enormous amount of energy dwells where rivers meet the ocean.
Harnessing this energy—released when fresh and salty water mix—requires
expensive porous membranes that can control the flow of ions.
Researchers now report that membranes made of 2-D metal carbide or metal
nitride materials, known as MXenes, could work as well as conventional
membranes yet should be easier and cheaper to make at large scales (ACS
Nano 2019, DOI: 10.1021/acsnano.9b02579).
Harvesting electricity from salinity gradients
has the potential to meet 20% of the world’s energy needs, says Peng
Wang, an environmental scientist and engineer at King Abdullah
University of Science and Technology who led the new work. One such
pilot-scale technology is reverse electrodialysis (RED), which uses
membranes to separate positively and negatively charged ions, creating
an electric potential that generates electricity. But it remains
impractical at large scales, partly because it relies on expensive
semipermeable membranes with tiny pores that are easily clogged by
impurities and bacteria.
A promising alternative
membrane for RED is a film made of stacked ultrathin sheets with
maze-like channels through which ions can navigate. Tailoring the
surface charge of the individual sheets selects whether anions or
cations pass through, so charges can be separated to generate
first developed by Drexel University researchers for battery
electrodes, are perfect materials for such layered membranes. They are
strong and flexible in addition to being very easy and inexpensive to
make. Plus, the materials’ surface charge and the size of the channels
in a MXene membrane can be tailored for specific ions.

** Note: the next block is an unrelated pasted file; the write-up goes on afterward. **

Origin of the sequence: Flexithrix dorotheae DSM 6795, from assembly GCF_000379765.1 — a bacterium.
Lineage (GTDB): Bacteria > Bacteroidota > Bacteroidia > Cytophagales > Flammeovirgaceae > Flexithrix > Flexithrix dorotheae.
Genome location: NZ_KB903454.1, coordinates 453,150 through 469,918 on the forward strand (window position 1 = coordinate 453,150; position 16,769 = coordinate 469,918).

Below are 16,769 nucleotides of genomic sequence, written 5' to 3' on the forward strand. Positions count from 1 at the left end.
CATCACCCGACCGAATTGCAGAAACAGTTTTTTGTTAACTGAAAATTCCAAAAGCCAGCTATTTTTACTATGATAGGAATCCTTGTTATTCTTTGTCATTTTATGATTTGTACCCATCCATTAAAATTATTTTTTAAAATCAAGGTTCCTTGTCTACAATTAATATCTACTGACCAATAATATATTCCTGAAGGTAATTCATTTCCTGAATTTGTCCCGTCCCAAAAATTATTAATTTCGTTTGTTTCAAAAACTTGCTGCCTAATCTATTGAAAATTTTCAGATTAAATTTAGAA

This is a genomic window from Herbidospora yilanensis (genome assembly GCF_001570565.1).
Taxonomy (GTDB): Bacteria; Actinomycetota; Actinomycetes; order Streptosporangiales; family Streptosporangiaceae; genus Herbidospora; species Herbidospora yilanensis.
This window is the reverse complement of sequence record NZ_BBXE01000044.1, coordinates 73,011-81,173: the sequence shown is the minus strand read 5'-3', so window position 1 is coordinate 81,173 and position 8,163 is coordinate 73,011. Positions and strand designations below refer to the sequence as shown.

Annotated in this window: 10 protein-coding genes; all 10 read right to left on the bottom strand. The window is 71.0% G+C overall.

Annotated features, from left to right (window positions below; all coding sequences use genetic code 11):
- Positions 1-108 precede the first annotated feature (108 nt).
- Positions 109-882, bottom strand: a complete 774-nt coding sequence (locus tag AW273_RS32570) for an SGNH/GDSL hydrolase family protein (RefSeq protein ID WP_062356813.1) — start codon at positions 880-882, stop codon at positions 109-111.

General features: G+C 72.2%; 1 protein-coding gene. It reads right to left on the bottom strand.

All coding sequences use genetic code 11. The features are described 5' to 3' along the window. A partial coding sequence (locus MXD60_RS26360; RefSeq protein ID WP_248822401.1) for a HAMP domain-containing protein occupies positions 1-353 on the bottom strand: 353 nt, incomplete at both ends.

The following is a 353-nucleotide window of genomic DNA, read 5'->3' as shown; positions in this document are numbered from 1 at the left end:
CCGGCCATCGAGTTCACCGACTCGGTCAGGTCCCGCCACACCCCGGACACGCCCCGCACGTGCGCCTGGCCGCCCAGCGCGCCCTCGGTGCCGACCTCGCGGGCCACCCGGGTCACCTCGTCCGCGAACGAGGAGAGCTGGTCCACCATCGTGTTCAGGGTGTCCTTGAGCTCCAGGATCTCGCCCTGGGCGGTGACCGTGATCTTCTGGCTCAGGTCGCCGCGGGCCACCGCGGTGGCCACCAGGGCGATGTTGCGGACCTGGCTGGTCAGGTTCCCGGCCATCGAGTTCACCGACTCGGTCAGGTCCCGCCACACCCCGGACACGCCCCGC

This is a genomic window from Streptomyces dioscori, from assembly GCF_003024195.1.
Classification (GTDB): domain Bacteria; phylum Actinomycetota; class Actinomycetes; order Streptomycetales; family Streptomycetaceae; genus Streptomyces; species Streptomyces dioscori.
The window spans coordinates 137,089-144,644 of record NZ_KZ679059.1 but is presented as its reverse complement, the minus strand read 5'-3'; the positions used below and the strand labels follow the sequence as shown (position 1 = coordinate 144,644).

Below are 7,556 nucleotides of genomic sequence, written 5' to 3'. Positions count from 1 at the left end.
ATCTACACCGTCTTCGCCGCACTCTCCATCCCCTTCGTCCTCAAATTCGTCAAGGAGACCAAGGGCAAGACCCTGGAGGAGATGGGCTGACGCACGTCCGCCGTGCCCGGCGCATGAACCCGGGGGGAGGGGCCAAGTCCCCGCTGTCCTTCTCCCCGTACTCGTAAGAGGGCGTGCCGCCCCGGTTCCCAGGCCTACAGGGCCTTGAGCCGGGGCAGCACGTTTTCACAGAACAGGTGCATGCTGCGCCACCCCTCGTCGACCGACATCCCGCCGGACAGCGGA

Wang, Husam N. Alshareef, and
their colleagues made a 50 mm wide, 3 µm thick layered membrane out of a
MXene, negatively charged titanium carbide. They tested it by putting a
1 mM potassium chloride solution on one side of the membrane and a 1 M
solution on the other side. Potassium cations can only cross from the
saltier to the less salty side. This crossing generated a power output
density of 21 W/m2 at room temperature and 54 W/m2 at 58 °C. These densities are comparable to today’s polymeric reverse electrodialysis membranes.
Others have obtained higher
power densities with experimental single-layer membranes that have
nanopores or with single nanotubes, says David A. Vermaas, a chemical
engineer at TU Delft, but MXenes are “a much more practical material for
scaling up.” State-of-the-art polymeric membranes cost about $50 per
square meter, Vermaas says. Wang estimates that the MXene membrane could
come in at less than half that.
The team needs to ensure the
membranes are chemically and mechanically durable and resistant to
fouling over long-term operation. The researchers also need to make and
test much larger membranes, which should be an advantage of this
approach. “Large-scale MXene membranes could be easily fabricated by
utilizing methods such as spray deposition or roll-to-roll coating,”
Christopher A. Gorski, a civil
and environmental engineer at Pennsylvania State University, says that
the membrane should be tested at industrially relevant, practical
conditions. The salinity gradient and pH in the study were too high to
represent real waters, which typically have pHs of 5–8, he says.
Nevertheless, he adds, given the expense of existing ion-selective
membranes, “it’s definitely worthwhile to try to identify new
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